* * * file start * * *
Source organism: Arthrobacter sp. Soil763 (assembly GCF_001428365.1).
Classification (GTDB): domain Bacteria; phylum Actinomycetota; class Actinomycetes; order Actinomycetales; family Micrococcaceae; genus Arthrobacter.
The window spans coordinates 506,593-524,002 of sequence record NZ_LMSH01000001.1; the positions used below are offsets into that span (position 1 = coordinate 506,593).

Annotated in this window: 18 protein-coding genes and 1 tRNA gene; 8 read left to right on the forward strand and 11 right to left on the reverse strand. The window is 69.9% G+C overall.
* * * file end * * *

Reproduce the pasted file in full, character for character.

Source organism: Arthrobacter sp. Soil763 (assembly GCF_001428365.1).
Classification (GTDB): domain Bacteria; phylum Actinomycetota; class Actinomycetes; order Actinomycetales; family Micrococcaceae; genus Arthrobacter.
The window spans coordinates 506,593-524,002 of sequence record NZ_LMSH01000001.1; the positions used below are offsets into that span (position 1 = coordinate 506,593).

Annotated in this window: 18 protein-coding genes and 1 tRNA gene; 8 read left to right on the forward strand and 11 right to left on the reverse strand. The window is 69.9% G+C overall.